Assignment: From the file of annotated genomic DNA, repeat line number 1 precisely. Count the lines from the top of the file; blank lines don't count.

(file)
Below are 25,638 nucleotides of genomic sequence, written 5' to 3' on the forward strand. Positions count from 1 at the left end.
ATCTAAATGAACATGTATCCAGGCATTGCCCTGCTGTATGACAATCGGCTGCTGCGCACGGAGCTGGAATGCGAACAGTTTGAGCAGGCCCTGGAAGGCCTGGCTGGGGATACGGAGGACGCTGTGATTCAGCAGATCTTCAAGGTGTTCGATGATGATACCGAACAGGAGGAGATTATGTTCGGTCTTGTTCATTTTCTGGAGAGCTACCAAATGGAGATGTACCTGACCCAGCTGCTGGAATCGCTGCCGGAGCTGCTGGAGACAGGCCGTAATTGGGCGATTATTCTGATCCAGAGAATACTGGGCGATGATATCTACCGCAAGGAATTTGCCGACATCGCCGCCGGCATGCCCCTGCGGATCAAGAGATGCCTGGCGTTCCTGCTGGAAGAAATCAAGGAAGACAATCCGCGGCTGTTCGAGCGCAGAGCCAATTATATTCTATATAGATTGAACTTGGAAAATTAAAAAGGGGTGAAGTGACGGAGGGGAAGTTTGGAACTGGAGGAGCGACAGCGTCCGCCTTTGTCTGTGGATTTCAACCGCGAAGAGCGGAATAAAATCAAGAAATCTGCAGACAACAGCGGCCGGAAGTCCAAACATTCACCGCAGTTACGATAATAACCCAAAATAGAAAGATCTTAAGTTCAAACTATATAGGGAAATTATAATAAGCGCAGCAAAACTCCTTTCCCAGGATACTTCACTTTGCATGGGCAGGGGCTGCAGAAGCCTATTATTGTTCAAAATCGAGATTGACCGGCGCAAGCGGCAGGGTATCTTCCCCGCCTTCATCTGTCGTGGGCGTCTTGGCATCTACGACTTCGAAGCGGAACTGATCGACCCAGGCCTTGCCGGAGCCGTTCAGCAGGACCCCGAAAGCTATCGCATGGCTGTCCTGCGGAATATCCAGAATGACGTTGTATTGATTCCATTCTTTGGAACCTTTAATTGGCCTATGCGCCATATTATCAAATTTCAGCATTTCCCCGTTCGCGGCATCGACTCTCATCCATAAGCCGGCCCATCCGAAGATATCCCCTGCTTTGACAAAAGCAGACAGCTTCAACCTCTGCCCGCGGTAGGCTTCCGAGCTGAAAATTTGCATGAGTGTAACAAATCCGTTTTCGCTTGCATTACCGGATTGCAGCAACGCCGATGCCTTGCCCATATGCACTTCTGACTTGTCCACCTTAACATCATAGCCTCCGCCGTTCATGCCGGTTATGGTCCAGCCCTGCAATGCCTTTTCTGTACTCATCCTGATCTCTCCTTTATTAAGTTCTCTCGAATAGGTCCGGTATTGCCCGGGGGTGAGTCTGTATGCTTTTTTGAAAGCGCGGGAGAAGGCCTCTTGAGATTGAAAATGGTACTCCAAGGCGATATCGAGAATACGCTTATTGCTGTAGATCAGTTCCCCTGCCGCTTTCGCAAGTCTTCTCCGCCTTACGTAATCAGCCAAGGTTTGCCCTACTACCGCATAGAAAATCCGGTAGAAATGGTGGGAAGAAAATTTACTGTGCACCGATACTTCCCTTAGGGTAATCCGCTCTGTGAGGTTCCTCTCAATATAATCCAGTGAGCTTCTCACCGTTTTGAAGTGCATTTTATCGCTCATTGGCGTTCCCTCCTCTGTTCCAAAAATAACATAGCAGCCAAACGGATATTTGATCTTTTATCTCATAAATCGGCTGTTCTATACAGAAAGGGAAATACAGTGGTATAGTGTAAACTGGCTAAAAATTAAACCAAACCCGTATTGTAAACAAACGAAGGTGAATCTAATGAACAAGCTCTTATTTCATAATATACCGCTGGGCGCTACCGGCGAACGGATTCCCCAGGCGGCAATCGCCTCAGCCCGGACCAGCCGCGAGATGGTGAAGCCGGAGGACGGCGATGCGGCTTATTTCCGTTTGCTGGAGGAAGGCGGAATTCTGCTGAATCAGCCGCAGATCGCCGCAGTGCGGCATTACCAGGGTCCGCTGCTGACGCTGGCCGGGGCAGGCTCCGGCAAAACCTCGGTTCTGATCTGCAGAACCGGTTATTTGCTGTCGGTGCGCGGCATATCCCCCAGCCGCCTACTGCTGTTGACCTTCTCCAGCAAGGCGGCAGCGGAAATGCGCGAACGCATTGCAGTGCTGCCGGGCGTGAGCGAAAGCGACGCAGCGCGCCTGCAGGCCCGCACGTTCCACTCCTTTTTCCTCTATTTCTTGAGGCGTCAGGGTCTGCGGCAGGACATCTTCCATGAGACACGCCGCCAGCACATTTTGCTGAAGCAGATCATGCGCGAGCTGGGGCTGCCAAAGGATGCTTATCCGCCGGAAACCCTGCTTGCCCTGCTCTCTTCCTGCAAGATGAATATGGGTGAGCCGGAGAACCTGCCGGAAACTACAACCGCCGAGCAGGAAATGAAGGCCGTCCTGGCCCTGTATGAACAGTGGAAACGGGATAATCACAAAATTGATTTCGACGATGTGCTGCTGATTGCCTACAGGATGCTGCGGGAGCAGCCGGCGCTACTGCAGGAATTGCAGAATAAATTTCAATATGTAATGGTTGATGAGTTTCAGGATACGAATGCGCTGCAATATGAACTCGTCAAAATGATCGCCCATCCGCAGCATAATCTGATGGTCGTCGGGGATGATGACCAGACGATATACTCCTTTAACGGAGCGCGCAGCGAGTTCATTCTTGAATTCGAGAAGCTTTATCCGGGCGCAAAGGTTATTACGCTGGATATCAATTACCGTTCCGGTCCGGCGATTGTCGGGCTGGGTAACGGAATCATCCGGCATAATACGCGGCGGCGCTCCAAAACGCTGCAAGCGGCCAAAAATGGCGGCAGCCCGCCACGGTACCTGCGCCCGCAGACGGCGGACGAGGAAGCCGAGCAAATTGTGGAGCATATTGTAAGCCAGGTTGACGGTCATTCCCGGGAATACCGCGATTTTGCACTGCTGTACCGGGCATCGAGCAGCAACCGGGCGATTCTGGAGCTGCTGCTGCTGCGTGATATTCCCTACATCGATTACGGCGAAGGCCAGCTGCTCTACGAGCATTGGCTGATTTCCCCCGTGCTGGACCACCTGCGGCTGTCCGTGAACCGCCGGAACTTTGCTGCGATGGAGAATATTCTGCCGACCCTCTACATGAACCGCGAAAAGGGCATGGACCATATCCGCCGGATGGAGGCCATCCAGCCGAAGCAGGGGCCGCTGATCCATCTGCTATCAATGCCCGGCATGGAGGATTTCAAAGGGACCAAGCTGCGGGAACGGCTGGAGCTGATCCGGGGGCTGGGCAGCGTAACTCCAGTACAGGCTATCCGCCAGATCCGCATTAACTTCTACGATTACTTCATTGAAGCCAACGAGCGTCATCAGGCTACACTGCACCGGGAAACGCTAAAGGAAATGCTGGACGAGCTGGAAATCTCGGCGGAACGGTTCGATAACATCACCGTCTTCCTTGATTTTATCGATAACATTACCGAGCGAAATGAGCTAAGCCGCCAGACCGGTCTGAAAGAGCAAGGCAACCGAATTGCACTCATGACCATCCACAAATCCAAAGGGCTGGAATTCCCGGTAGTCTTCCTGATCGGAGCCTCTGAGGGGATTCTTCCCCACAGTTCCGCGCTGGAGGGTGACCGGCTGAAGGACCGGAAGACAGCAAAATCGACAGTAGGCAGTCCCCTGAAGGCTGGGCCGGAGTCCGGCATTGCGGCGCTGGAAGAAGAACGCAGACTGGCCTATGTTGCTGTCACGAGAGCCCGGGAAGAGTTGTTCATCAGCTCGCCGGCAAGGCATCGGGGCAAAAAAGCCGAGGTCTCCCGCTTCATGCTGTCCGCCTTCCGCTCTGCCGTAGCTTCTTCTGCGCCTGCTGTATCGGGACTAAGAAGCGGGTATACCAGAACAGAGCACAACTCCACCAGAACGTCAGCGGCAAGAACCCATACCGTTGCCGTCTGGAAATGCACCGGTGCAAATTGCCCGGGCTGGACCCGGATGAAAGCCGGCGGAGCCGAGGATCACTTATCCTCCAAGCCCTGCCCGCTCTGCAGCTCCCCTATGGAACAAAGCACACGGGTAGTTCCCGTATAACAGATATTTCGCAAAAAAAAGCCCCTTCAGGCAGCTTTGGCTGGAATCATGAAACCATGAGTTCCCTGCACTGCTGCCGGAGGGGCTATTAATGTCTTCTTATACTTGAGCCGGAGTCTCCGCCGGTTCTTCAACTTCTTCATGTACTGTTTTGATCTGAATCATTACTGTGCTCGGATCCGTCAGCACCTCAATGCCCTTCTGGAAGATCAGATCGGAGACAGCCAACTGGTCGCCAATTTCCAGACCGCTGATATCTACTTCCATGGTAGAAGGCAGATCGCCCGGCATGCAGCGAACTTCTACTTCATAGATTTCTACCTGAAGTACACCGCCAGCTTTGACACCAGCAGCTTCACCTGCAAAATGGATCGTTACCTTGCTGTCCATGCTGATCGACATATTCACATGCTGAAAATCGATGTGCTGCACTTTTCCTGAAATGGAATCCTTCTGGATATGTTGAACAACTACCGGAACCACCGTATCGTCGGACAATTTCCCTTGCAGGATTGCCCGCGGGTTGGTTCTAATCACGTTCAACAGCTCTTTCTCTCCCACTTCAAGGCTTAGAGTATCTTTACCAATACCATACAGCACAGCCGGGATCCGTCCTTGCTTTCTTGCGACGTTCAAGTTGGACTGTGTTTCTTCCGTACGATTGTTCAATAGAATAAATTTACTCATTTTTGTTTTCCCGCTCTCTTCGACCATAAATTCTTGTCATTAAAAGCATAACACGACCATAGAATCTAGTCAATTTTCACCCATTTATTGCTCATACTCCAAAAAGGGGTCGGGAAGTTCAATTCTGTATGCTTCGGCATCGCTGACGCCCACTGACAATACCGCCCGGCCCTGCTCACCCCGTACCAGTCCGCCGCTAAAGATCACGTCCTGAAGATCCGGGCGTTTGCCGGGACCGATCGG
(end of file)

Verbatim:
Below are 25,638 nucleotides of genomic sequence, written 5' to 3' on the forward strand. Positions count from 1 at the left end.